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This is How You Lose Her by Junot Diaz – Collection of short stories, probably my favorite read of the year. I can’t do justice to Diaz and will have to hope that saying what I like about his writing is “it’s perfect” suffices. By which I mean, the words are put together in such a way as to enrapture the reader into following character after character without even considering stopping and that the telling is done by relaying details, dialogue, actions in such a way that understanding, sympathy, longing are all elicited without ever having been banged over the head with Here Is The Meaning and How You Should Feel like so many authors are prone to doing. You could give this book to someone to show them what writing is supposed to be.

An Untamed State by Roxane Gay – Couldn’t put this down, mostly because the subject matter is horrific and I didn’t want to leave off until I knew whether things would be okay or not. The balance between messaging and storytelling was tilted a bit too far toward the former for me to love this book unconditionally, but not much wrong with it either.

Cloud Atlas by David Mitchell – I made it about four-fifths of the way through this one and then couldn’t be bothered to finish. Much of it I enjoyed. Ultimately I wearied of characters as the ratio of effort to reward shifted unfortunately.

The Leftovers by Tom Perrotta – Totally readable, but I confess to adoring Election so much that I’ve never been able to be infatuated with any of Perrotta’s other books. Usually, I would rather have just re-read Election than whichever other one I’ve gone through.

Better Living Through Plastic Explosives by ZsuZsi Gartner – This! Another short story collection. Fantastic. It delivered the kind of reading in which I was simultaneously wholly caught up in the stories and at the same time part of my brain was whooping, “Now, yes! This! This is writing!” Very cool.

As the Great World Spins by Colum McCann – This is a book already celebrated in zillions of reviews as amazing and marvelous and more. I completely agree. I knew nothing about it going in – I acquired it when I hosted a book swap at my house – and had no idea where it was going, found myself immersed nightly, looked forward to returning to it during the day, was fully satisfied with it at the end.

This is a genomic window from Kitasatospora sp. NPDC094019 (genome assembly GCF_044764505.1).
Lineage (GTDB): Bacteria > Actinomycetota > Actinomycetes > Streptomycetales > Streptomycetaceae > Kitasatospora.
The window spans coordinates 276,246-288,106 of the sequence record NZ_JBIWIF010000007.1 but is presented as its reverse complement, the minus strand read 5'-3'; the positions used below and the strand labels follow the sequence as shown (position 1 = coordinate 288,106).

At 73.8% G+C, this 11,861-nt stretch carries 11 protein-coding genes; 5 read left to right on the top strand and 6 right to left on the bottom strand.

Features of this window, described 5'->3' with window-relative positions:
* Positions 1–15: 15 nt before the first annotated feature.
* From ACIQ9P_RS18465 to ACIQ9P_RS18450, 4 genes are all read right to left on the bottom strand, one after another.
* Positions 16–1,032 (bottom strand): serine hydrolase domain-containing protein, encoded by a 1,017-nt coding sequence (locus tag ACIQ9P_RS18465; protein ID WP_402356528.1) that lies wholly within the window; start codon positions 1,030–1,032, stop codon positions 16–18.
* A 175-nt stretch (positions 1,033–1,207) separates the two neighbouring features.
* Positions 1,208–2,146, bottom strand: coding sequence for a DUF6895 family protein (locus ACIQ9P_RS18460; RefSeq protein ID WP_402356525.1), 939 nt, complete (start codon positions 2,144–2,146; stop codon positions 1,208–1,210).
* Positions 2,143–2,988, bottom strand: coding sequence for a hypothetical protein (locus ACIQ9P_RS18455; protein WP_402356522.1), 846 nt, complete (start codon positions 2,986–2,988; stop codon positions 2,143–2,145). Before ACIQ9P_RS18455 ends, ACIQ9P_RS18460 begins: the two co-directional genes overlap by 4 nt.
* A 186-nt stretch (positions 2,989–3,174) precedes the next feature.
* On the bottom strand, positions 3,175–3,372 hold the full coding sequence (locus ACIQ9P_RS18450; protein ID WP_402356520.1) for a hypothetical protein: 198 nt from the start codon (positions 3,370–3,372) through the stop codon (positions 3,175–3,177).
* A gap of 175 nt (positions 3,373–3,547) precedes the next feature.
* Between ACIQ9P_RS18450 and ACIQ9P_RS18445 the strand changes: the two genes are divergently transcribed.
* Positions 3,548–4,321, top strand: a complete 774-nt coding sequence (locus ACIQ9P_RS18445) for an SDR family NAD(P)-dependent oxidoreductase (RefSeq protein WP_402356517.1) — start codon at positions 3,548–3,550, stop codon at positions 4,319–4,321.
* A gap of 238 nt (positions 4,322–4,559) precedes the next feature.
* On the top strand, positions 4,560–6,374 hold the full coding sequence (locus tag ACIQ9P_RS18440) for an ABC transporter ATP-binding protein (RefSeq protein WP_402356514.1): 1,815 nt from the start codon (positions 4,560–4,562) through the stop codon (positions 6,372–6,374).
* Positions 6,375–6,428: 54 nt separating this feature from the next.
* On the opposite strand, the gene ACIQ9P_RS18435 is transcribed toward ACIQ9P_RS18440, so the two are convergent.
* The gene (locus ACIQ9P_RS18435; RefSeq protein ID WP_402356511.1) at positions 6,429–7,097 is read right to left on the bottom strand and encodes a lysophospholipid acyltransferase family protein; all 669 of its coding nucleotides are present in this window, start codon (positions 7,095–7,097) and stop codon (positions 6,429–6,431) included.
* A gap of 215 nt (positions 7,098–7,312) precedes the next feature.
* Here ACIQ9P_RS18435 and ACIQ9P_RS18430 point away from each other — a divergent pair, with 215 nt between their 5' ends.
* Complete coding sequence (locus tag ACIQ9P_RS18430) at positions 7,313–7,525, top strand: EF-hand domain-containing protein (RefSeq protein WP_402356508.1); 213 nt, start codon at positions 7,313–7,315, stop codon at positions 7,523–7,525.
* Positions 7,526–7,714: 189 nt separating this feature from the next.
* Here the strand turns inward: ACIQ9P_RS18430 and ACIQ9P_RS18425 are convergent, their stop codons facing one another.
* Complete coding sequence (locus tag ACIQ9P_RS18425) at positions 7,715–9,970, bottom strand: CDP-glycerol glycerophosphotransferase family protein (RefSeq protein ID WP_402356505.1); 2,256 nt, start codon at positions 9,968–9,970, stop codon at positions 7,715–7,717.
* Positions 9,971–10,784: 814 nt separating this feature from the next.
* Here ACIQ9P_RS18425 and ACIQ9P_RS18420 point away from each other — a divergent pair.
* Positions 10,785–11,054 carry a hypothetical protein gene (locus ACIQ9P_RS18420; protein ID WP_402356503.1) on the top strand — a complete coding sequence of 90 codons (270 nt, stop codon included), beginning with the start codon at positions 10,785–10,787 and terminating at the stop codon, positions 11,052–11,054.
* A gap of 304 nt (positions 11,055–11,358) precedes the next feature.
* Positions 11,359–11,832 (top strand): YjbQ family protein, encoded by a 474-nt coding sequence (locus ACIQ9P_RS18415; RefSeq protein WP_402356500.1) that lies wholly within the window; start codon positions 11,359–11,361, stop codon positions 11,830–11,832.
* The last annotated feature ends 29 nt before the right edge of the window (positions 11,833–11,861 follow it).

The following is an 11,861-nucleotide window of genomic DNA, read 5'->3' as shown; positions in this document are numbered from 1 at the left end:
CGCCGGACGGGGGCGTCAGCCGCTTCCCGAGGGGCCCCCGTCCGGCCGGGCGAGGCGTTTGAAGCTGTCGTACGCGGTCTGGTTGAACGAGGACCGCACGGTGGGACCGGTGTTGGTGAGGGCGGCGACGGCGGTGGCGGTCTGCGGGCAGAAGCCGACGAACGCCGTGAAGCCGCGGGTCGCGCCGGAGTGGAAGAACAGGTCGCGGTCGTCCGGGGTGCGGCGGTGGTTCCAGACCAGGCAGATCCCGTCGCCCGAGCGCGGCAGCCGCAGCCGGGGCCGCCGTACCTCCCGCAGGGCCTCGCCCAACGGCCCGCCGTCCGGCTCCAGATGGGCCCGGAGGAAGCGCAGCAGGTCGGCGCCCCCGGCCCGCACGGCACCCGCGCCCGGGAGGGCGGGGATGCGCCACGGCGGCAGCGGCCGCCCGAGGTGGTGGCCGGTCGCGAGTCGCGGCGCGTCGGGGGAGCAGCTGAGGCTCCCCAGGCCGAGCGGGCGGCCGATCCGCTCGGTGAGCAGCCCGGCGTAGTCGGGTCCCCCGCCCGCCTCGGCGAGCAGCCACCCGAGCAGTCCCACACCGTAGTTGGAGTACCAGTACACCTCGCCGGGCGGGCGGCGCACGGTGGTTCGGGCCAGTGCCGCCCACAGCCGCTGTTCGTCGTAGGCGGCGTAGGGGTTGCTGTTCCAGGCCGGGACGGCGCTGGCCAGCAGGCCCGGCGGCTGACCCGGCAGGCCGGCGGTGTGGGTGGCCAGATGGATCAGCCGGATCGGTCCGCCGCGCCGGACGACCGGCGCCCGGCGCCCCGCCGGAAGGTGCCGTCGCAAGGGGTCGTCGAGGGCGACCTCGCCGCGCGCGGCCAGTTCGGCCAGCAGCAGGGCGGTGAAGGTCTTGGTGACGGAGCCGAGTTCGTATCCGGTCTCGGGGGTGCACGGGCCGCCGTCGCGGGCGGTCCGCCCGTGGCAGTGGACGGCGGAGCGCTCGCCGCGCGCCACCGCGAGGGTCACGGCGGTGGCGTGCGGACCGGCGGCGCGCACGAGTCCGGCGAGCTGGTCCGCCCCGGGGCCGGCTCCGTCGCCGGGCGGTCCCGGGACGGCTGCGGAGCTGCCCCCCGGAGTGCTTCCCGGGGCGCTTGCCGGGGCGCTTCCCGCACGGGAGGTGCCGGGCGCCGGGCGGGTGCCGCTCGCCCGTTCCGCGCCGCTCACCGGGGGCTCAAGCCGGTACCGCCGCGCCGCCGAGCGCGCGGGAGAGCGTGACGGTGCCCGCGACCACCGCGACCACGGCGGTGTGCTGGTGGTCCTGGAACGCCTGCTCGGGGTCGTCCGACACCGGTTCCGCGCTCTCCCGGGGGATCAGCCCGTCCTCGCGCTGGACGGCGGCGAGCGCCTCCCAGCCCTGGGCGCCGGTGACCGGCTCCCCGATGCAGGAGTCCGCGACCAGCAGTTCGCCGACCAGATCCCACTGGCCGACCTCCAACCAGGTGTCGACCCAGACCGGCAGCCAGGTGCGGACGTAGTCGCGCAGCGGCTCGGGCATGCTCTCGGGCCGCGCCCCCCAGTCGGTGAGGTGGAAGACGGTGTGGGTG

All My Puny Sorrows by Miriam Toews – Here’s what I said about this book on Facebook: “You know when you absorb a story so completely that the characters are as real in your thoughts as people you actually know? That.” The other potential favorite. If I were to pick a favorite. Who knew a book about a suicidal sister could be hilarious? I also cried a whole bunch. And yeah, the people in this book will hang in my memory more vividly than much of my “real” life.

The Imperfectionists by Tom Rachman – The other book I didn’t finish. I was horribly disappointed in this book! Partly because based on all the rave reviews, I gave it to a (extremely picky) friend as a birthday present years ago. How embarrassing. The other reason is because it starts out well enough, but spirals into an increasingly boring read as character vignettes are interspersed with italicized narrative. Look, I love character vignettes – in fact, the format of this book is rather exactly the way in which I write – but ugh, the characters grew less interesting with each turn and at some point it felt like Rachman stopped even trying to adhere to the fine advice that writers show, not tell and just went, “Oh here, here’s the story” instead of actually writing a story anyone would want to read. I don’t understand why this novel rated such admiration. Boo.